If you read my review of Ready Player One a couple of days ago, you might know that books about virtual reality and not-so-distant technology-advanced futures are my current favourites. So when I managed to get a proof of Otherworld by Jason Segel and Kirsten Miller at YALC last year, I was instantly intrigued!
The company says Otherworld is amazing – like nothing you’ve ever seen before. They say it’s addictive – that you’ll want to stay forever. They promise Otherworld will make all your dreams come true.
Simon thought Otherworld was a game. Turns out he knew nothing. Otherworld is the next phase of reality. It’s everything you’ve ever wanted.
And it’s about to change humanity forever.
Welcome to Otherworld. No one could have seen it coming.
My taste in books has changed quite a lot over the years. It’s been teen dystopians like The Hunger Games and Divergent, crime thrillers, and even a period of lighthearted chick-lit. But at the moment, as well as contemporary YA, one of my favourite genres is futuristic sci-fi – especially if it includes virtual reality elements. That’s why I couldn’t wait to read Ready Player One by Ernest Cline.
It’s the year 2044, and the real world has become an ugly place. We’re out of oil. We’ve wrecked the climate. Famine, poverty, and disease are widespread.
Like most of humanity, Wade Watts escapes this depressing reality by spending his waking hours jacked into the OASIS, a sprawling virtual utopia where you can be anything you want to be, where you can live and play and fall in love on any of ten thousand planets. And like most of humanity, Wade is obsessed by the ultimate lottery ticket that lies concealed within this alternate reality: OASIS founder James Halliday, who dies with no heir, has promised that control of the OASIS – and his massive fortune – will go to the person who can solve the riddles he has left scattered throughout his creation.
For years, millions have struggled fruitlessly to attain this prize, knowing only that the riddles are based in the culture of the late twentieth century. And then Wade stumbles onto the key to the first puzzle.
Suddenly, he finds himself pitted against thousands of competitors in a desperate race to claim the ultimate prize, a chase that soon takes on terrifying real-world dimensions – and that will leave both Wade and his world profoundly changed.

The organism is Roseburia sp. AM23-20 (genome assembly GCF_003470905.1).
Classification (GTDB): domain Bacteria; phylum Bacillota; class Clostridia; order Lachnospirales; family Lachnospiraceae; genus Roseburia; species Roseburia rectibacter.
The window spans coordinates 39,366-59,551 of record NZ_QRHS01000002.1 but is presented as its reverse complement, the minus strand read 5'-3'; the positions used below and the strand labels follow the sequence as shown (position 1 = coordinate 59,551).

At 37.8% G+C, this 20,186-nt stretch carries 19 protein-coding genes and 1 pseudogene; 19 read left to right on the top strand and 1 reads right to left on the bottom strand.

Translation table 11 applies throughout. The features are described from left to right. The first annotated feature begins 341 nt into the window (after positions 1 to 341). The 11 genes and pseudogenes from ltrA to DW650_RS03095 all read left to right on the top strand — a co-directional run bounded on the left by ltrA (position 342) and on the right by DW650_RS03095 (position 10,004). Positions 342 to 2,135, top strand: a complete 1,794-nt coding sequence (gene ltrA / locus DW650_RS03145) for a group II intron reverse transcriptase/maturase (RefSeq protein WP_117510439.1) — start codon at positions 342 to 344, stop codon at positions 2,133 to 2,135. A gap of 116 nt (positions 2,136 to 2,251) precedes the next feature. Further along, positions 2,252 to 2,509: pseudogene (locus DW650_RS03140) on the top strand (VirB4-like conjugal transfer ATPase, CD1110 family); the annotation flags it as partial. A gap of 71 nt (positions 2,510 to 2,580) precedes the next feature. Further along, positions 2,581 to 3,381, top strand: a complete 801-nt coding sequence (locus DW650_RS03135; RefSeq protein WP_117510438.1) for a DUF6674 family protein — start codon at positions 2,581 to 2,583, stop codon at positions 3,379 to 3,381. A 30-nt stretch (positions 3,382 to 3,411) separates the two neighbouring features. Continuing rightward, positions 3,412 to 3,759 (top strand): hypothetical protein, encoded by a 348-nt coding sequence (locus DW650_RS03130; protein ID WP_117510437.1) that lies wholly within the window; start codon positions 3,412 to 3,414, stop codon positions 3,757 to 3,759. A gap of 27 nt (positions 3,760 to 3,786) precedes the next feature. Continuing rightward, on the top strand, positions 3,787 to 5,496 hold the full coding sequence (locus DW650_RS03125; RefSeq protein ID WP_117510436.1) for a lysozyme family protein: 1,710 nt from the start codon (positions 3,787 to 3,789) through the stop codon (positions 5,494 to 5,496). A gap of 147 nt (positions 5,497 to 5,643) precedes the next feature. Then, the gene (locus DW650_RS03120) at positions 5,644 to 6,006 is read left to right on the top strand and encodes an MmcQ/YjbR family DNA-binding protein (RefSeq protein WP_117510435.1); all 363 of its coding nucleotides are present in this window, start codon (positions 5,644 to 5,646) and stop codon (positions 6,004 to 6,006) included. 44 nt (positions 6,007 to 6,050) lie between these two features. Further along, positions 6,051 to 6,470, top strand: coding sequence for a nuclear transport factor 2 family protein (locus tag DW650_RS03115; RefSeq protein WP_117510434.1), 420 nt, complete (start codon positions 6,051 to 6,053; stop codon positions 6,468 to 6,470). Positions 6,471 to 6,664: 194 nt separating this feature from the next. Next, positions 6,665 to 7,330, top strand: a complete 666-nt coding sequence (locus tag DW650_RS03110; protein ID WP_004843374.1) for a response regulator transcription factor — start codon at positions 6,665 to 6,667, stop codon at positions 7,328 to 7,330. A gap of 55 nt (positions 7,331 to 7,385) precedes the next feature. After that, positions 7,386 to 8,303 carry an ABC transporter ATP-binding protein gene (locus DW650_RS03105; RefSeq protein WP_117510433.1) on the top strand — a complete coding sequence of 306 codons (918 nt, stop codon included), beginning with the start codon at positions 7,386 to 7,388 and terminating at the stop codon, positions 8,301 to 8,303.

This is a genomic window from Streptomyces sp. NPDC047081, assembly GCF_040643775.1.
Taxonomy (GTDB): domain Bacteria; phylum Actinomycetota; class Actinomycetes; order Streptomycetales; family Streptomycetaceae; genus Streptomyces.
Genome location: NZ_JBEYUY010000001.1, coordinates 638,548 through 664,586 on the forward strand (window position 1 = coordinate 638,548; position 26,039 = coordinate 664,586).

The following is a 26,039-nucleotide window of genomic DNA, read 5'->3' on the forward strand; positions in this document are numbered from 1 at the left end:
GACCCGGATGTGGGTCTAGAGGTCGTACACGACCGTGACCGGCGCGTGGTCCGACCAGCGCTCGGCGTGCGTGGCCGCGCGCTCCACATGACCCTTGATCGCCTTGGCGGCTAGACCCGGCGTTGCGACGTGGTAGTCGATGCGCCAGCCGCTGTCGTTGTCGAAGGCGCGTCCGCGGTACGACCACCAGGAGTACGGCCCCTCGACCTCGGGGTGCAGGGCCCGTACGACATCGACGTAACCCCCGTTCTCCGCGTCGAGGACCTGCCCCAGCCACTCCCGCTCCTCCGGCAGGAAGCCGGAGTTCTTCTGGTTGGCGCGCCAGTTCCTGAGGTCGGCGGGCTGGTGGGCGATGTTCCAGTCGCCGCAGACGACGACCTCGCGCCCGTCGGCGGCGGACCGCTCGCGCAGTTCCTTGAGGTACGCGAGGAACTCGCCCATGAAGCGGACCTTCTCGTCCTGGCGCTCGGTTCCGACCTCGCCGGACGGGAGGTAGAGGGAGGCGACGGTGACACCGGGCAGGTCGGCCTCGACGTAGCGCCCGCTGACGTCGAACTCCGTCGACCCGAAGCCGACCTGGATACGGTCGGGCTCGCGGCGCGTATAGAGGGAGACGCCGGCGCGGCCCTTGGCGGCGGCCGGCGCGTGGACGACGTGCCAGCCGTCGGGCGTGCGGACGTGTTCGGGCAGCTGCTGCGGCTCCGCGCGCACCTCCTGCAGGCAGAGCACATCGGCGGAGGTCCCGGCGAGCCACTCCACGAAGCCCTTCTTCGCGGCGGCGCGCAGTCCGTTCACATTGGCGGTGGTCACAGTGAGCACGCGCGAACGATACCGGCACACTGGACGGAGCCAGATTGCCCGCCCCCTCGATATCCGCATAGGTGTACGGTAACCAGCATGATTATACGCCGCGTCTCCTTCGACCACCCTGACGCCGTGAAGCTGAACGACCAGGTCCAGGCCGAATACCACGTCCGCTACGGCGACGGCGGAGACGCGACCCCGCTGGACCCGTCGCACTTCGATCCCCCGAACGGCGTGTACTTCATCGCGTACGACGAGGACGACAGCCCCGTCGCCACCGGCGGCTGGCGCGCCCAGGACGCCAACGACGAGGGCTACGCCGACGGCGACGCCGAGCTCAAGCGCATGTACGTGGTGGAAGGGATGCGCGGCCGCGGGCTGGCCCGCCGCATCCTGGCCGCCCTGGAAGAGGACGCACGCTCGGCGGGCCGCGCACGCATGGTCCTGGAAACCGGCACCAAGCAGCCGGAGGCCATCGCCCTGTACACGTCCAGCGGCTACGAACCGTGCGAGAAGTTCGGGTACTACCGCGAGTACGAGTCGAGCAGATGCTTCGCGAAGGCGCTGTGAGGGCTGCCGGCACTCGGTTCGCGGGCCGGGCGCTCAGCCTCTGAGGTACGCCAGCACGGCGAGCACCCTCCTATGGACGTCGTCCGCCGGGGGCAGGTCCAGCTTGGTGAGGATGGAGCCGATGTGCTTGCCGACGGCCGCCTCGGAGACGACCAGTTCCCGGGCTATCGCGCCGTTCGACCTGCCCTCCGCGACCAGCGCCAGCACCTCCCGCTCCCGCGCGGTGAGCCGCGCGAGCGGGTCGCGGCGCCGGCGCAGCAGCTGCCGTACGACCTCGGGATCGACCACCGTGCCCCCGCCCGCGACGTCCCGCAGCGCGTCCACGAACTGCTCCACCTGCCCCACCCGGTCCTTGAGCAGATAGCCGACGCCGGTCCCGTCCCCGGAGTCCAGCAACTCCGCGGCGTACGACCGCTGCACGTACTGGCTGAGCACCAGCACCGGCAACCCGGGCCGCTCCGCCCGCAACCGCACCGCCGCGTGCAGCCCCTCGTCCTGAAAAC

If there’s something I think there can never be enough of, it’s great LGBT representation in both books and films. Here are a billion trillion books and films with heterosexual characters in comparison to the smattering of LGBT ones, and we need more.
That’s one of the reasons I absolutely adored Simon vs. the Homo Sapiens Agenda by Becky Albertalli.
I have the film cover because it was only £4 in Tesco, but I wish I had the actual book cover. Film tie-in covers aren’t my favourite… but it meant I got to read the book before I saw the film!
Straight people should have to come out too. And the more awkward it is, the better.
Simon Spier is sixteen and trying to work out who he is – and what he’s looking for.
But when one of his emails to the very distracting Blue falls into the wrong hands, things get all kinds of complicated.
Because, for Simon, falling for Blue is a big deal…
It’s a holy freaking huge awesome deal.
Have you ever had a book that you can’t stop staring at because it’s so beautiful? Last week, I received Legendary Ladies: 50 Goddesses to Empower You, written and illustrated by Ann Shen. The book is so god damn beautiful that I wish I could tear every page and frame them. (but I’m not a heathen who tears books apart. Not often, anyway.)
From the beloved author and artist behind Bad Girls Throughout History comes this lushly illustrated book of goddesses from around the world. Aphrodite, the Greek goddess whose love overcame mortality. Mazu, the Chinese deity who safely guides travelers home. Lakshmi, the Hindu provider of fortune and prosperity. These powerful deities and many more are celebrated in gorgeous artwork and enlightening essays that explore the feminine divine and encourage readers to empower themselves. Ann Shen’s signature watercolors make Legendary Ladies a unique, gift-worthy homage to the mighty women within.
In case you don’t know (and can’t tell from my blog’s branding), I’m a massive fan of space. Space-themed books like The Martian by Andy Weir are my favourites, and I’m starting to gather a small collection of them on my shelf.
So, when I went to YALC last year and got a little packet of goodies for a new book called Satellite by Nick Lake, I couldn’t WAIT to read the book. I was so happy to be accepted to read it on NetGalley! (And of course, in true book blogger fashion, I’ve only just read it. Oops.)
Fifteen-year-old Leo has never set foot on Earth.
Born and raised with twins Orion and Libra on the Moon 2 Space Station, Leo has grown up in the most extraordinary way.
The time has now come for the trio to make their first flight home to Earth, but they cannot imagine the terrible consequences that their return will set into motion.
This is one boy’s epic journey to discover where he truly belongs.